A few years ago, my brother introduced me to Natalie Tran’s videos and I found them to be pretty comical, but this is – by far – the most powerful video that I’ve ever seen from her and I’m really excited to share this with everyone.
Growing up, I’ve experienced having to answer every question under the sun about my heritage and the stereotypes that come along with it. The “where are you from?” question is one that I know all too well. In addition to “…but where are your parents from?” like Natalie mentioned, I’ve also gotten much more.
“You’re full Asian? But your eyes are SO big.”
“You must be really good at math.”
“Are your parents fresh off the boat?”
“Are your parents upset that you didn’t go on to be a doctor?”
“Do your parents speak any English?”
“Wait – say something in Vietnamese. Anything!”
It’s interesting for me to look back on my childhood and the types of things people expected me to answer. There were plenty of times when I received questions from those that were Asian that also confused me. “What do you mean you can’t eat spicy food? Didn’t you grow up on this?” “You only have a few Asian friends? That’s weird.” “If you grew up speaking Vietnamese, shouldn’t you still be pretty fluent?”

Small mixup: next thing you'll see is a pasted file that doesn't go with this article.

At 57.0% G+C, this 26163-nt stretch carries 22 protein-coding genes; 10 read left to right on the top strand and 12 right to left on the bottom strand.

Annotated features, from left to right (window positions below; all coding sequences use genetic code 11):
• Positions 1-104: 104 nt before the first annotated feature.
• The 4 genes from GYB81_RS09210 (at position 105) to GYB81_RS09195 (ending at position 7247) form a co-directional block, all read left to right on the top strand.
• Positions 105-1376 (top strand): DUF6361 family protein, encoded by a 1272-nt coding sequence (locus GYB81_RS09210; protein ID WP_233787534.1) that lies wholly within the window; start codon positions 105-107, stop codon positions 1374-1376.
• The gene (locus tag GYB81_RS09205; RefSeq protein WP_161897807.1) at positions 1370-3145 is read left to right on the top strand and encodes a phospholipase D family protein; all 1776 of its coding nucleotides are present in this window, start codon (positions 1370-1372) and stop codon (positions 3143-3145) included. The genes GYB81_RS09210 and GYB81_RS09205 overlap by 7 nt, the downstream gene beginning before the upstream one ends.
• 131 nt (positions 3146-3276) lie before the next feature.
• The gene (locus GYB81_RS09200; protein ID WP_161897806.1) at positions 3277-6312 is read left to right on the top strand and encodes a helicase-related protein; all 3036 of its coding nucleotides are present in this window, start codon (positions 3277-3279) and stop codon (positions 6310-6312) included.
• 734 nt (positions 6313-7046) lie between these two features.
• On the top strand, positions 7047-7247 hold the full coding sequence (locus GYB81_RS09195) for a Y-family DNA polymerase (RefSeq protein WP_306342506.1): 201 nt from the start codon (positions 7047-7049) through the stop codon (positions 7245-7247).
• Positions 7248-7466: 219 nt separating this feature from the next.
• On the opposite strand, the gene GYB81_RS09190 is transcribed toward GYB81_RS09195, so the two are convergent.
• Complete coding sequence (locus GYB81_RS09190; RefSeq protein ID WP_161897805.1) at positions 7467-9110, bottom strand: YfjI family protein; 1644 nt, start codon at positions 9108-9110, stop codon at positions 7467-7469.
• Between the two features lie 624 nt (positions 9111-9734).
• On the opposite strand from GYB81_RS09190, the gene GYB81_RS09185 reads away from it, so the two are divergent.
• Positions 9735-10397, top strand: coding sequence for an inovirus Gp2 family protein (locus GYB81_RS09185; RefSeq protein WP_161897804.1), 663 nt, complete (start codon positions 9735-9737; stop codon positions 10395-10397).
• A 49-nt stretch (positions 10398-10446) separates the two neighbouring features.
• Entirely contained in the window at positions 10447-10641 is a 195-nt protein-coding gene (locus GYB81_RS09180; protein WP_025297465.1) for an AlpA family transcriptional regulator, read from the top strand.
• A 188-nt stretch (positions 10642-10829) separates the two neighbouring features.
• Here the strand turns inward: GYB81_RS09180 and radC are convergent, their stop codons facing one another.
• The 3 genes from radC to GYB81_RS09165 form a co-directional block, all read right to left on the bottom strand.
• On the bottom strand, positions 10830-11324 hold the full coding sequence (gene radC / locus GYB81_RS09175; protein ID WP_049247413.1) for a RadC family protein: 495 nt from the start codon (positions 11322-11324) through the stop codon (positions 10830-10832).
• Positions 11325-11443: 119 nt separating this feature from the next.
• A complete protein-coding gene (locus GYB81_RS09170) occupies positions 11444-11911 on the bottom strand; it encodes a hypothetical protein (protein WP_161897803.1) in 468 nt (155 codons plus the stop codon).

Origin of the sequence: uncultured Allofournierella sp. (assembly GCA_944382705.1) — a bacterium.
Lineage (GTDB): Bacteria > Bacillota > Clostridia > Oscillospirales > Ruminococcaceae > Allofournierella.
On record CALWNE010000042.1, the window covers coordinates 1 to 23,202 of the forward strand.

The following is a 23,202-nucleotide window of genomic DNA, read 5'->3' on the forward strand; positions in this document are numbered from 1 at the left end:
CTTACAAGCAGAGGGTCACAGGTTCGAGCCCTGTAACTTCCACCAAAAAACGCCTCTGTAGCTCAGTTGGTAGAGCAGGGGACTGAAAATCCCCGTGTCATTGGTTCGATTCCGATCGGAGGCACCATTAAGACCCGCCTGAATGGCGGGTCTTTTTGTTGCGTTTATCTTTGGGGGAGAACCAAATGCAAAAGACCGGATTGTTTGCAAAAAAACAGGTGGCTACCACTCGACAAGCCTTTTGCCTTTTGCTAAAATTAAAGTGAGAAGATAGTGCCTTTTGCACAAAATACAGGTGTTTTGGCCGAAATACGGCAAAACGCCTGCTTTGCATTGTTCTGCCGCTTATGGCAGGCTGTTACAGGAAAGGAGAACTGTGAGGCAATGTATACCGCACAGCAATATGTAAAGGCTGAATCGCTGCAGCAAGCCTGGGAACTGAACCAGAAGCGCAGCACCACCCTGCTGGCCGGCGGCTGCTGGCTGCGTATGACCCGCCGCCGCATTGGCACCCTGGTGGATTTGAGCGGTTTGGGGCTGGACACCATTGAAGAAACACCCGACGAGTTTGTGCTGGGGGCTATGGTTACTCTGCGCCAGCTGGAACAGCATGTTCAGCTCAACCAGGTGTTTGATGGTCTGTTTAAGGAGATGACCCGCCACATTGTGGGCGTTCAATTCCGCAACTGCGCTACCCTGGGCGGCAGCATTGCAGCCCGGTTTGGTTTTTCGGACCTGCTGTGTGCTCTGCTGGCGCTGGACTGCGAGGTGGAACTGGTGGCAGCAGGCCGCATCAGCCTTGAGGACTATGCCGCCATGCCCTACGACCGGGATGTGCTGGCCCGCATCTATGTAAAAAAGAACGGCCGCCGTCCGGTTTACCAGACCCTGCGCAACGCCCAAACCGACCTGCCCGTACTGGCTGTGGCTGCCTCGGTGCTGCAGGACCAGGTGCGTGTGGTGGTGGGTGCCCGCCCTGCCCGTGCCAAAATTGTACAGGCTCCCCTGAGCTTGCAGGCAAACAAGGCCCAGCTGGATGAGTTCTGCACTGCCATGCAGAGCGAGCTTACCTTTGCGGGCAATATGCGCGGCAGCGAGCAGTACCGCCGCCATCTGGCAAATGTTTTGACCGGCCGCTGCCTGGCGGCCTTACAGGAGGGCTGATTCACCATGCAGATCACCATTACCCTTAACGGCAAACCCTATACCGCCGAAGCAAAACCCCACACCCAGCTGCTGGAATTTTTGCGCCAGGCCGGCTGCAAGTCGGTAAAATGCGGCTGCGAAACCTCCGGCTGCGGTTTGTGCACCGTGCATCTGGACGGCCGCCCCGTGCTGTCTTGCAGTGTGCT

In the end, I think having to endure these types of questions has probably made me a stronger individual. At first, I felt pulled in a number of directions and naturally – it’s these questions that cause you to question yourself and who you are and who you should be. But we’re not alike. Not any of us. I don’t have to radiate “Asianess” to show that I’m proud of my heritage and where I came from. I want to show that in my actions and the things that I can accomplish. I think it’s important for people to know their heritage and appreciate where they’ve come from. If you want to learn more about your history, you can check ajc obituaries or those of the cities relevant to you. This may help you to celebrate your heritage, regardless of where you are from.
It’s crazy to think of the things I still have to experience in 2015. But I guess that just means that we still have a long way to go.
It’s important to know and continuously remind everyone through media or through our everyday relationships that not all Asians are the same and that racism does very much exist on both sides so let’s help each other out and just let people be who they are and be okay with that.